• Results in organic, long-lasting change
  • Changes the way large institutions operate


  • Can fail with lack of direction
  • Requires constant momentum
  • Takes a long time to see results

Incorporating Both Methods

Top-down and bottom-up methodologies can be used in tandem. A working coalition of policymakers, organizations, and average citizens is essential to creating real, long-lasting change. Seeing top-down bottom-up change in action would consist of a bottom that acts towards a goal, with a top that develops policies to incentivize that goal. The actions of the bottom would affect the decisions of the top, and vice versa. This helps bring out the strengths of both methods.

A great example of the two methods working together perfectly can be seen at the University of Wisconsin-Madison, which has made strides in sustainability over the past few years. The university has a student body well-versed in sustainable practices, with an administration that wishes to make the campus a greener place. This has led to several policies and programs that have made UW Madison more sustainable. Many of these programs are student-led and supported by the administration. 

The best example of this is the university’s compost program. The UW Madison Office of Sustainability funds student-led projects that aim to lower the school’s carbon footprint, called the Green Fund Program. At one Green Fund meeting, several students expressed interest in the idea of a school-wide composting program. The project started out with just 30 compost bins placed around campus, managed by a small team of “Compost Stewards.” The project grew, and the school struck a deal with a local biogas digester plant, which extracts biogas from the compost for electricity. To combat contamination of the waste stream, the Office of Sustainability also hosts information sessions in cafeterias so students know what items can and can’t be composted.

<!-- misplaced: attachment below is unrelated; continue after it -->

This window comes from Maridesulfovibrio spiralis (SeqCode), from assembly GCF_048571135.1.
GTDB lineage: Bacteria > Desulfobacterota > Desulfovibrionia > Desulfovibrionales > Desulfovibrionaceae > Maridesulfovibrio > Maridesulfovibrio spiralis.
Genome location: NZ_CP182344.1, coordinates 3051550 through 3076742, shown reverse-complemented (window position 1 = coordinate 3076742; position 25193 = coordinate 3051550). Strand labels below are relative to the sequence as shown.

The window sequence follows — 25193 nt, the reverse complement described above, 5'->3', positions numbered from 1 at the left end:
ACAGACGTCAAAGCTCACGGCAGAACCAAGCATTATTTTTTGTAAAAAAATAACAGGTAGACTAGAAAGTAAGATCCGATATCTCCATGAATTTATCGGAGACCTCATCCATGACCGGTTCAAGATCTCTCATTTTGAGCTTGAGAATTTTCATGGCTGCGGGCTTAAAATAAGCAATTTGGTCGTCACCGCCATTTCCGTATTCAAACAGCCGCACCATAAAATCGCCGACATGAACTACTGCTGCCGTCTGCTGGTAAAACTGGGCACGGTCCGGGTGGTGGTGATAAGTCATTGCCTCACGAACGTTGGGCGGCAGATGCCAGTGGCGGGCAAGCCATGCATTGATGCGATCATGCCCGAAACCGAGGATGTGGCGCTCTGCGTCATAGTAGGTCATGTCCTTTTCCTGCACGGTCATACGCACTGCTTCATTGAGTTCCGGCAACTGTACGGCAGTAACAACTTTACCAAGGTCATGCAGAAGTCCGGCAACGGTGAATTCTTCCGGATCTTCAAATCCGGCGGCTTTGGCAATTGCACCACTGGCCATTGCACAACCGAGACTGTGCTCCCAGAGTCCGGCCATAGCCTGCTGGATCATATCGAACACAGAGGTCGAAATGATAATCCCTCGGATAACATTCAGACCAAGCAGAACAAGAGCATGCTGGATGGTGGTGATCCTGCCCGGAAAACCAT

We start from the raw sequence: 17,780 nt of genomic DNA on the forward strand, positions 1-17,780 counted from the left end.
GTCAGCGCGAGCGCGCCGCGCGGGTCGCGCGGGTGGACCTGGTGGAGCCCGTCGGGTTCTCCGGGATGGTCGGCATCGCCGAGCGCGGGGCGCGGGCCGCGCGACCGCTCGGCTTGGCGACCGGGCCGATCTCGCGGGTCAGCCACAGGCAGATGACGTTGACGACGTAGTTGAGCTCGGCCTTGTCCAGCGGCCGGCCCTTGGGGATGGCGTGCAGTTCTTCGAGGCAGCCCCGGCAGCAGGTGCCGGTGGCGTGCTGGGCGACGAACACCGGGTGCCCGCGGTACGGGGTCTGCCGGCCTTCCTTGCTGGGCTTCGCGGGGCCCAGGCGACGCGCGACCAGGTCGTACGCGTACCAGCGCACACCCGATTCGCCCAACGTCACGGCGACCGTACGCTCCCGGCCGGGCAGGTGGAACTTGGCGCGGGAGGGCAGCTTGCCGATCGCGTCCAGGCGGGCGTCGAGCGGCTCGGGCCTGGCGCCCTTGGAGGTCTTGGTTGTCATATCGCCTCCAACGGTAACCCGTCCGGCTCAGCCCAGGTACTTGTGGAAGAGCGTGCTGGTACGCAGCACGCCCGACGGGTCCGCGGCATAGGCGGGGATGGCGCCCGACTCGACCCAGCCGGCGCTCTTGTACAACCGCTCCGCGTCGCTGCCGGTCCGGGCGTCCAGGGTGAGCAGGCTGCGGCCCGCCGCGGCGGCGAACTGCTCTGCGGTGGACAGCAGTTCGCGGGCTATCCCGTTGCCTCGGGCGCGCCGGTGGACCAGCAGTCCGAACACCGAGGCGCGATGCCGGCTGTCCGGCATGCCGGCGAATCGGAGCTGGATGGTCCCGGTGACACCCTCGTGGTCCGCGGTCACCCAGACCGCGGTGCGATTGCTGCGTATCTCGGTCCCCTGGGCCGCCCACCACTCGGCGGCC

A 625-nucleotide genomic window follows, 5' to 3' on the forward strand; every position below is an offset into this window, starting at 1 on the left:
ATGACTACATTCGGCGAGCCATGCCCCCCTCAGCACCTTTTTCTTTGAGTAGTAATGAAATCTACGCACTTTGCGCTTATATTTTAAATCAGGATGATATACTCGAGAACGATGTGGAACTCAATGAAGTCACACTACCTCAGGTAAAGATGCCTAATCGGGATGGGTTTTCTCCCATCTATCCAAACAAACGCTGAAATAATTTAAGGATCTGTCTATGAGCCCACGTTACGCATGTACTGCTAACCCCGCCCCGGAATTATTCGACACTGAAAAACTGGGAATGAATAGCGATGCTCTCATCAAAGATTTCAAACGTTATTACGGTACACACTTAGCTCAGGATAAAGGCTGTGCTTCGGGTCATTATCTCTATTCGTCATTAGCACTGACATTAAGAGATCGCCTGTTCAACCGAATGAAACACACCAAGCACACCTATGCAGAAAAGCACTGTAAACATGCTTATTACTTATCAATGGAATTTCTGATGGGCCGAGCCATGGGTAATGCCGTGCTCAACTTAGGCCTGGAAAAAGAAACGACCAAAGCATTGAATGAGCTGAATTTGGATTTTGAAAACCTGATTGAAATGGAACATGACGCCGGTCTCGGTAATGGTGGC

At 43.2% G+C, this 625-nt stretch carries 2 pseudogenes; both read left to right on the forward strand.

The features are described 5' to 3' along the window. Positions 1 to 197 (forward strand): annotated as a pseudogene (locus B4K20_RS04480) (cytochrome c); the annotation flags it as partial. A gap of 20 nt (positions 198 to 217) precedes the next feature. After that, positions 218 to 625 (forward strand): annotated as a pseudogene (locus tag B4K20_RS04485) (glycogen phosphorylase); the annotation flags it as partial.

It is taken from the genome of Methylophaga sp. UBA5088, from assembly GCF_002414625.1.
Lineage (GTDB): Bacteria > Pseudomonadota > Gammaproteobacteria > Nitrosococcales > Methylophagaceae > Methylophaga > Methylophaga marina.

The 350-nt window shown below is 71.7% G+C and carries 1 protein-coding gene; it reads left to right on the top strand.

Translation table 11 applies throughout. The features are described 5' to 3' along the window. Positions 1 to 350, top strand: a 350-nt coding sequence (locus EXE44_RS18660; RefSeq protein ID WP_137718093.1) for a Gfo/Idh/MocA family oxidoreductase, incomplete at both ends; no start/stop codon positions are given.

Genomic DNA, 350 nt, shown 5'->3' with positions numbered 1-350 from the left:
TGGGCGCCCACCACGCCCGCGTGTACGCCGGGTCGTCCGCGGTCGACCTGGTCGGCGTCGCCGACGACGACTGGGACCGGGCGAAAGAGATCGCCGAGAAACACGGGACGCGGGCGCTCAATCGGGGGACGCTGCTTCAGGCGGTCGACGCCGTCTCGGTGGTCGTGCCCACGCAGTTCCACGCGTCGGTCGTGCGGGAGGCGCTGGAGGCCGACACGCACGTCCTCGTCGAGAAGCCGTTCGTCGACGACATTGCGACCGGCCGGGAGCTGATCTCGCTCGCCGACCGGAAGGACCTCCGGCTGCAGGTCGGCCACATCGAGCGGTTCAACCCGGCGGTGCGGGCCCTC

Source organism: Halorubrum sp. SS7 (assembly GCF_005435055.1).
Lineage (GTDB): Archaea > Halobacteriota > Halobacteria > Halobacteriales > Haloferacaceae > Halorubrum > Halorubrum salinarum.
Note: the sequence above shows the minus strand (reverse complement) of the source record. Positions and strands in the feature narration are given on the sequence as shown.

The UW Madison compost program is an excellent case of top-down bottom-up change. The top, or the Office of Sustainability, provided funding for a student-led initiative. The bottom, or the students, responded by implementing a campus compost program. The top again responded by striking a deal with a local waste plant and offering educational services to students and faculty. This resulted in a positive feedback loop which drastically changed the waste management system on campus.

Key Takeaways

Both top-down and bottom-up change can both create lasting change in societal systems. While they both have their strengths and weaknesses, the best results are achieved when they are implemented together

  • Top-down change is policy-driven. It excels in making fast, sweeping changes, but fails without adequate participation from the bottom.
  • Bottom-up change comes from the actions of the people. It fosters long-lasting, organic movements, but fails if there isn’t a clear direction or strong momentum.
  • A strong and responsive leadership that supports a goal-oriented and active movement is the best way to combine top-down and bottom-up methods. 
  • The goal is a positive feedback loop where the top and bottom work in tandem to create tangible policies and stimulate popular actions.